Tension and fear are poor catalysts for change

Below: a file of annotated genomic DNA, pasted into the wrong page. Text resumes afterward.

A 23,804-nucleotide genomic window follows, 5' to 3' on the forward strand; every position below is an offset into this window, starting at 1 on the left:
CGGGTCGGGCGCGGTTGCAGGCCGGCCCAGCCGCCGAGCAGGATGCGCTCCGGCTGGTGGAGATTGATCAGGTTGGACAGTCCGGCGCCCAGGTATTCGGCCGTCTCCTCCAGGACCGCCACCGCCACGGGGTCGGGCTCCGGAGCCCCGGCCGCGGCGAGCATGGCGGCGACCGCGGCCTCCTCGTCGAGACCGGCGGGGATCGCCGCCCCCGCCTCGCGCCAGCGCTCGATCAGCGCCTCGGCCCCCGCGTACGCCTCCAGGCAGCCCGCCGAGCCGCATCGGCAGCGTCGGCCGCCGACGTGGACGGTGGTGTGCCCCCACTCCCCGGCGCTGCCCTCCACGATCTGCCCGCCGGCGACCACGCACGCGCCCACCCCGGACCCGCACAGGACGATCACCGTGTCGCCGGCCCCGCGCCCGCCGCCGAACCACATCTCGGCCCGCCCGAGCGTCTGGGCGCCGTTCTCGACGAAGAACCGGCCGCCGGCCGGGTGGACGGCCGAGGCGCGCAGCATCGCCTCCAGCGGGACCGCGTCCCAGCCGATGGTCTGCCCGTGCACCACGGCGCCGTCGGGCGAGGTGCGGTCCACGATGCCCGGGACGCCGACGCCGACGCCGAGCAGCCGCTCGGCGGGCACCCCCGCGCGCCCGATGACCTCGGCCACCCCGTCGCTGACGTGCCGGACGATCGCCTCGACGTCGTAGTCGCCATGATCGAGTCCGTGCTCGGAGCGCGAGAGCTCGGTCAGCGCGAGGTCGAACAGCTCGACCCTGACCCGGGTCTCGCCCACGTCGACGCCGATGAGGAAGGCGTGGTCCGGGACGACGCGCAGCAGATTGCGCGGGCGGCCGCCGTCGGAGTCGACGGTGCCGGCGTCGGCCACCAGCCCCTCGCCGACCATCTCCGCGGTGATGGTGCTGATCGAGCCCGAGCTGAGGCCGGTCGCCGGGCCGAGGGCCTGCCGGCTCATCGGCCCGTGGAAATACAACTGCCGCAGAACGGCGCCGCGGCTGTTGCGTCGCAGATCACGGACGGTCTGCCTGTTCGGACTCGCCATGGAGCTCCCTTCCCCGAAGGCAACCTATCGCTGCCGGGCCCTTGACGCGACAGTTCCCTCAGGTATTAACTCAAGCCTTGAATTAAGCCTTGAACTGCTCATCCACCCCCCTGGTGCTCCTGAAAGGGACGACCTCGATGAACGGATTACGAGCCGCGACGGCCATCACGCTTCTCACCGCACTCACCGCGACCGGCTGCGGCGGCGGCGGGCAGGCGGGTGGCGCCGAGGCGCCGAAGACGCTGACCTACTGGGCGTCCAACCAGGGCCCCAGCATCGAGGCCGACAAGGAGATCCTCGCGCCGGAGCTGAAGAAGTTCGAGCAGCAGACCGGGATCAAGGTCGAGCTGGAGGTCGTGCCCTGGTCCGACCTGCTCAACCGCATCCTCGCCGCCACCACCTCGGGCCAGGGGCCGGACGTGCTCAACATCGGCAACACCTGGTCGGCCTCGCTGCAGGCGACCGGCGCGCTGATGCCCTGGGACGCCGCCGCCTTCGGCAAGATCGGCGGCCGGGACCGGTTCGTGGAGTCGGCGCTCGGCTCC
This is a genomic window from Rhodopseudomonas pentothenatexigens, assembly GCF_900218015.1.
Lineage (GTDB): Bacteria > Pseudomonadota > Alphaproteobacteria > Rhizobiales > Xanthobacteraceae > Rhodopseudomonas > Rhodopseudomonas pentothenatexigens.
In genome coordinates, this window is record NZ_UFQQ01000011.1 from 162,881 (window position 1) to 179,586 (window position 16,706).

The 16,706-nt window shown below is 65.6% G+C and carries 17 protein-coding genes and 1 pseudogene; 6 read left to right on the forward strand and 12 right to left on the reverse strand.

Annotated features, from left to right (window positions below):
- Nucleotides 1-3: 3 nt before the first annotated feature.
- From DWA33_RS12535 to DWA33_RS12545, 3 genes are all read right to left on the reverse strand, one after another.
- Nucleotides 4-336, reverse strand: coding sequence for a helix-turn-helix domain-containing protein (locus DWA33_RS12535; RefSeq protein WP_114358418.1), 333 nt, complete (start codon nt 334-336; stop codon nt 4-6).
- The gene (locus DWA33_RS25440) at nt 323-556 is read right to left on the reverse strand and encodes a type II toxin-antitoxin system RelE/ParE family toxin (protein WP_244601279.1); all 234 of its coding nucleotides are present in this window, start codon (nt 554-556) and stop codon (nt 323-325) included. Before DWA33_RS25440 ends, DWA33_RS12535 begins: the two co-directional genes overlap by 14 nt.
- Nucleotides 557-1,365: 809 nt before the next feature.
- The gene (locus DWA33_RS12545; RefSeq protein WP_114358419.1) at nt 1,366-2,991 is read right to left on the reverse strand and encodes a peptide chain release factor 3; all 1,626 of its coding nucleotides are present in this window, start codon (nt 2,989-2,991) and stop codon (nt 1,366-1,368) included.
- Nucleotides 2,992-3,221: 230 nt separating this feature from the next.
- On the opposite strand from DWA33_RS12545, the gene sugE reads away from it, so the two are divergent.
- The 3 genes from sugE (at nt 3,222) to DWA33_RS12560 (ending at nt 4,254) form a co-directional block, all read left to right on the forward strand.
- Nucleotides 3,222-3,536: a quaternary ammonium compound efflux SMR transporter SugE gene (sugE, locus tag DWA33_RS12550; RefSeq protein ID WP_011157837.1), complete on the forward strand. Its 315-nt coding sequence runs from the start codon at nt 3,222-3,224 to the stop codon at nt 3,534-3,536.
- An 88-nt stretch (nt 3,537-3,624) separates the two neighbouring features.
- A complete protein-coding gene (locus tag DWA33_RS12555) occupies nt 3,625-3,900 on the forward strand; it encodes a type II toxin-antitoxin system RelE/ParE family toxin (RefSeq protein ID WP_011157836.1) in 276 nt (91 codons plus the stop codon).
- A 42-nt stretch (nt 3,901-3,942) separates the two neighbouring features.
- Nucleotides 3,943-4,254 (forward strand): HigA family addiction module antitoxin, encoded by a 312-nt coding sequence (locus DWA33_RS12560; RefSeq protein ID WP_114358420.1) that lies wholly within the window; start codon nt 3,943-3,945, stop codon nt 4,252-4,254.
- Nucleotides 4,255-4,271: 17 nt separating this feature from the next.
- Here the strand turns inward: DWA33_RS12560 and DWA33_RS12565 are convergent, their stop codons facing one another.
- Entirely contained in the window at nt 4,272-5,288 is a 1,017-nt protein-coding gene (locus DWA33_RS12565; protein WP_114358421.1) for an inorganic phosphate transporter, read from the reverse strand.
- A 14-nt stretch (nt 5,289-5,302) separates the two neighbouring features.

By William Seidman These are incredibly turbulent times: a critical national election here in the US, a plunging stock market, turbulence in the economy, and wars in Iraq, Afghanistan, Georgia – to name a few. It’s well-documented by Jason Zweig, Stephanie West Allen, and others that our brains are wired to put us into a state of tension and fear in these conditions. It’s all also well-documented that this state is not a good basis for making business or any other important decisions, because it’s too much about our emotional state and not enough about analysis – which isn’t to say that our emotions are “wrong,” or an unreliable basis for decsion-making. An effective best practices program can mitigate some of the impacts of turbulence by engraining the the responses to fear deep enough into people’s thought patterns that they act in their best interests, even if extremely scared. The keys are to focus on a set of underlying principles that positive deviants use, and have enough repetition of the principles so that they can govern response even during periods of extreme stress.]]>

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